The small order means Moscow’s Army will still rely on older tanks for its armored fighting power.
The Russian Army is ordering more than a hundred of its vaunted new tanks and armored fighting vehicles. Moscow ordered 132 T-14 Armata main battle tanks and T-15 heavy infantry fighting vehicles, with the first nine delivered this year. Despite this news, the Russian government has made it clear it will not buy enough of the new vehicles for the entire Russian Army, relying instead on older equipment.
In 2015 the United States and NATO received a rude shock: The Russian Army unveiled a new main battle tank, known as T-14 Armata. Together with the T-15 heavy infantry fighting vehicle, which shares the same chassis as the T-14, the two armored giants would replace older T-72 tanks and BMP infantry fighting vehicles in Russian service, many of which dated back to the Cold War.
T-15 heavy infantry fighting vehicle.
Three years later, reality has set in. Russian defense contractor Uralvagonzavod, maker of the T-90 main battle tank (itself an evolution of the Cold War-era T-72), ran into development troubles with the Armata platform. At the same time Russia’s defense budget, after years of increases, is facing cuts in large part due to the state of the Russian economy.
Russia originally planned to purchase 2,300 T-14 Armatas (and a similar number of T-15 heavy infantry fighting vehicles) by 2025. Armatas cost $4 million apiece, making a total purchase approximately $9.2 billion just for the tanks. The high cost has Russia changing its tune, cutting the Armata purchase to rely instead on older T-72 and T-90 tanks modernized to incorporate new fire control, satellite navigation, reactive armor, and active protection systems. Indeed, it’s always been a puzzle how an economy smaller than Texas’ would afford new aircraft carriers, a new strategic bomber, the new Su-57 fighter jet, several new nuclear delivery systems, and 2,300 new tanks.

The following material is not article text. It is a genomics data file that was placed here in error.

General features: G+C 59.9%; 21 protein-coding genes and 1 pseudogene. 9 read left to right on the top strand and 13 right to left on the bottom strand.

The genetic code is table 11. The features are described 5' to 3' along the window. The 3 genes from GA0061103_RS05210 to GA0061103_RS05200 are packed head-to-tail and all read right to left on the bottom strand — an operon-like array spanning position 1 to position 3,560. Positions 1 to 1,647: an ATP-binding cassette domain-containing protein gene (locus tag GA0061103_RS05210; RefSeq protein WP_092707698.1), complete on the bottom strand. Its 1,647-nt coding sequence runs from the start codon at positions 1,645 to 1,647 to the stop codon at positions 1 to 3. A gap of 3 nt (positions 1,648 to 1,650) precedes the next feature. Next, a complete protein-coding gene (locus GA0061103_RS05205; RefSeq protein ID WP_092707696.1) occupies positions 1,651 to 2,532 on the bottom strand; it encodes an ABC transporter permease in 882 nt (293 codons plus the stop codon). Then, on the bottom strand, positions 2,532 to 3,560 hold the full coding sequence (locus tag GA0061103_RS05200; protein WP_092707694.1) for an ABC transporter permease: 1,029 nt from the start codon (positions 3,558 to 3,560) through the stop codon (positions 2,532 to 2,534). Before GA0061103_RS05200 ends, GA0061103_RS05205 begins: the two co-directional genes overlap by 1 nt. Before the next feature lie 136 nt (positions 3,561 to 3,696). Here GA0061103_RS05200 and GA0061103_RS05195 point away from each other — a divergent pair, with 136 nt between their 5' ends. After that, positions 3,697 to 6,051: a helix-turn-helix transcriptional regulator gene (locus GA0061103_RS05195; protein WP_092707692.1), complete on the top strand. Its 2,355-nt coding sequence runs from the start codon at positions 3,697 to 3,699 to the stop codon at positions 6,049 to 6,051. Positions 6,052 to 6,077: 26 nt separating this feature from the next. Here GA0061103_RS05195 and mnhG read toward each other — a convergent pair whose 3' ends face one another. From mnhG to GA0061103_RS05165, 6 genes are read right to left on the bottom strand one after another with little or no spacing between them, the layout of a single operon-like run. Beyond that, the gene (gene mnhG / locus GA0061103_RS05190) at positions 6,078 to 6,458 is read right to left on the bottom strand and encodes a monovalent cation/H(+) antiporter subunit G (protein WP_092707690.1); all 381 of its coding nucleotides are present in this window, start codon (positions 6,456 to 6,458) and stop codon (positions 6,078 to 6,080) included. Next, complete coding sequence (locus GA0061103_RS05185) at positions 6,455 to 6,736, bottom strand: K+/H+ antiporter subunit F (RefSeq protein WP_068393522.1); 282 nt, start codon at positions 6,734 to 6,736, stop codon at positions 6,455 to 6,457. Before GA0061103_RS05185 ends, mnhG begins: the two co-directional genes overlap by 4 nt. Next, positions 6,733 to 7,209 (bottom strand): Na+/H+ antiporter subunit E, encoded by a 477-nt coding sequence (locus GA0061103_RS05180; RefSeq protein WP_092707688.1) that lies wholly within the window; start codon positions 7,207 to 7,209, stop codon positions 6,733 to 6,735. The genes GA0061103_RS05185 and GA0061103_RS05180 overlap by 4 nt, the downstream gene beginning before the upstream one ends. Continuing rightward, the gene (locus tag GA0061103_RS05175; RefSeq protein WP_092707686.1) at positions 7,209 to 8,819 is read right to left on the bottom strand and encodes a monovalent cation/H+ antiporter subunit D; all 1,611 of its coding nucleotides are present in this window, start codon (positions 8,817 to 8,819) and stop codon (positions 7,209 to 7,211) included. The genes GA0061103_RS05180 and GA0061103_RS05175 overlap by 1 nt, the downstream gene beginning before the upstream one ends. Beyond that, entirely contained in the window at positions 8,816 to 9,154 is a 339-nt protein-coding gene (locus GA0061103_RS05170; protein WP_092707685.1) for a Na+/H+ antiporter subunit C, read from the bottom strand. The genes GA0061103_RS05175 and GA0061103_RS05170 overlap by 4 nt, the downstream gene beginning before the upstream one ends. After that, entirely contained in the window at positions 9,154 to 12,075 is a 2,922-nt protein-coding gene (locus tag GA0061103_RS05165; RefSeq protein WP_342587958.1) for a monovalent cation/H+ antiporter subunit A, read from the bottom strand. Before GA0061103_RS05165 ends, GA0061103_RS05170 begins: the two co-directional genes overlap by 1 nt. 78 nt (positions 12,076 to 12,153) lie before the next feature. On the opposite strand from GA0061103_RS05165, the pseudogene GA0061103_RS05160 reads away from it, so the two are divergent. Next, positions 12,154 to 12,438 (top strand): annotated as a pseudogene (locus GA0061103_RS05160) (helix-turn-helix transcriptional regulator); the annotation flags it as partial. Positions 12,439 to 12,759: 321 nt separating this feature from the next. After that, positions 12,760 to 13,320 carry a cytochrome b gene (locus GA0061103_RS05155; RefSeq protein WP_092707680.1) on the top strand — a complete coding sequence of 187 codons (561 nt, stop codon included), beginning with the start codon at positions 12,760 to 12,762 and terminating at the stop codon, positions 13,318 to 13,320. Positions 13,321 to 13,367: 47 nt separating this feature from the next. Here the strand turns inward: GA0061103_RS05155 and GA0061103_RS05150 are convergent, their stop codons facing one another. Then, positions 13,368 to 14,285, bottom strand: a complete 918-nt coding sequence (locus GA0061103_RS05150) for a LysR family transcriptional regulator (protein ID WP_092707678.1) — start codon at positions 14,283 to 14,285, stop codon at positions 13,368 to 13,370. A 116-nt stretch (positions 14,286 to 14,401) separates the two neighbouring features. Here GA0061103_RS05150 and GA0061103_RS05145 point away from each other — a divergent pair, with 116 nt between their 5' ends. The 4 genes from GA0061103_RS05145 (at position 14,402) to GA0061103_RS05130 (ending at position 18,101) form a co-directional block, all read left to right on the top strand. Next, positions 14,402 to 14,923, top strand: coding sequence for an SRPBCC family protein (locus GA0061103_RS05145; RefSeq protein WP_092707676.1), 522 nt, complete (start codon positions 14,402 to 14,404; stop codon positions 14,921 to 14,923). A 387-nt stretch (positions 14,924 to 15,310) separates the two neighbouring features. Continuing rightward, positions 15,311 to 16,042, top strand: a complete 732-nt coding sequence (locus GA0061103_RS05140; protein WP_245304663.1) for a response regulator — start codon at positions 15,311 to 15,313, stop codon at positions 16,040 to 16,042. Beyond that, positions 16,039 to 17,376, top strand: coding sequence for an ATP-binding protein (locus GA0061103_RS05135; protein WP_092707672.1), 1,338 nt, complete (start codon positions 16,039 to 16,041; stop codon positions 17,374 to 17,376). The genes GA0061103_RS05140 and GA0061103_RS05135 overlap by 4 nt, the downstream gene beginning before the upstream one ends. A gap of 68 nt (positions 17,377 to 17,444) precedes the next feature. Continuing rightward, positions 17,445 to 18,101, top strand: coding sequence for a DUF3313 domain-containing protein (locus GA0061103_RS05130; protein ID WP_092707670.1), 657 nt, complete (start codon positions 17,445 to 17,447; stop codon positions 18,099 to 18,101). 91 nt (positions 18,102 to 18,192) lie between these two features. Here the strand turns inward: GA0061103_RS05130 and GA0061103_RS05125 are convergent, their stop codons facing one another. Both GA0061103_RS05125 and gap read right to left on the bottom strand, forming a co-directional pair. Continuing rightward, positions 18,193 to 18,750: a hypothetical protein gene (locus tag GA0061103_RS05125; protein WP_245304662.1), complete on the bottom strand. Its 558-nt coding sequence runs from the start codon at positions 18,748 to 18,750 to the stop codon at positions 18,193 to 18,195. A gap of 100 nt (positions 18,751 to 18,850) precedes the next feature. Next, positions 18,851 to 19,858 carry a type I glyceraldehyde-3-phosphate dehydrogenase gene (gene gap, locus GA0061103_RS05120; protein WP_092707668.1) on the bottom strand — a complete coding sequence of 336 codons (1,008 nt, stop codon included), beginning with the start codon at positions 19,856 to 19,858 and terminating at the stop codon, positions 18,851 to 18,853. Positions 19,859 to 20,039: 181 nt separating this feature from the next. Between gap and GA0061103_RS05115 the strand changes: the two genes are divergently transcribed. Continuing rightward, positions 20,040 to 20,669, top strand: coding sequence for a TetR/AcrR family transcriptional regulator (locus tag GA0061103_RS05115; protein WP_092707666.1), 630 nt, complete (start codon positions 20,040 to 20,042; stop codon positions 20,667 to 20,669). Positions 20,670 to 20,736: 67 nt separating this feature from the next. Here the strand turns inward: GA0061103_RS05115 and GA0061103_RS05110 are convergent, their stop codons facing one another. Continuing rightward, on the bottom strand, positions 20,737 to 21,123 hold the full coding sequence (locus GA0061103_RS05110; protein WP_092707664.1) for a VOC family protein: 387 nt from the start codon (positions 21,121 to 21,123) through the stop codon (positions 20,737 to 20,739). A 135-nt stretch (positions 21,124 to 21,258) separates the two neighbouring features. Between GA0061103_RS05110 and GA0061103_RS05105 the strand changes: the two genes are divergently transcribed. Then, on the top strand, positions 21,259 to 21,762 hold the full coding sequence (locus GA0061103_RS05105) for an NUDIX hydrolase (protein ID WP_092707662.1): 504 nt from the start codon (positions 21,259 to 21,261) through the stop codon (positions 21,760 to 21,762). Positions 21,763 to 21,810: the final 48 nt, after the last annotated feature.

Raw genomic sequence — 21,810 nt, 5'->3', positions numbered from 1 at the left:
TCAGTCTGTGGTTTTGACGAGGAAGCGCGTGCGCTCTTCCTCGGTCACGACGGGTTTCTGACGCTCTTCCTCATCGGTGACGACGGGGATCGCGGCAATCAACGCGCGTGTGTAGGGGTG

Russian Army T-90A main battle tanks.
According to The Diplomat, Russia is ordering 132 T-14s and T-15s. That’s about enough for a Russian Army tank or motorized rifle (mechanized) brigade. The new fighting vehicles will allegedly go to the famous 2nd Guards Tamanskaya Motor Rifle Division. Based near Moscow, the Tamanskaya division normally contributes tanks and fighting vehicles to the high profile annual V-E Day parade at Red Square. The brigade would also be fairly close to NATO’s northern flank in the Baltics and the frontline with Ukraine.
Beyond those 132 vehicles however, it’s difficult to say how many more of the heavy vehicles the Russian government will buy. The Russian Army really needs a new infantry fighting vehicle to replace 1980s-vintage BMP-2s, and the government will probably purchase large numbers of the Kurganets-25 infantry fighting vehicle to fight alongside the T-72 and T-90 tanks. Moscow will probably buy small numbers of T-14s and T-15s to keep the production line open while waiting for the economy to improve.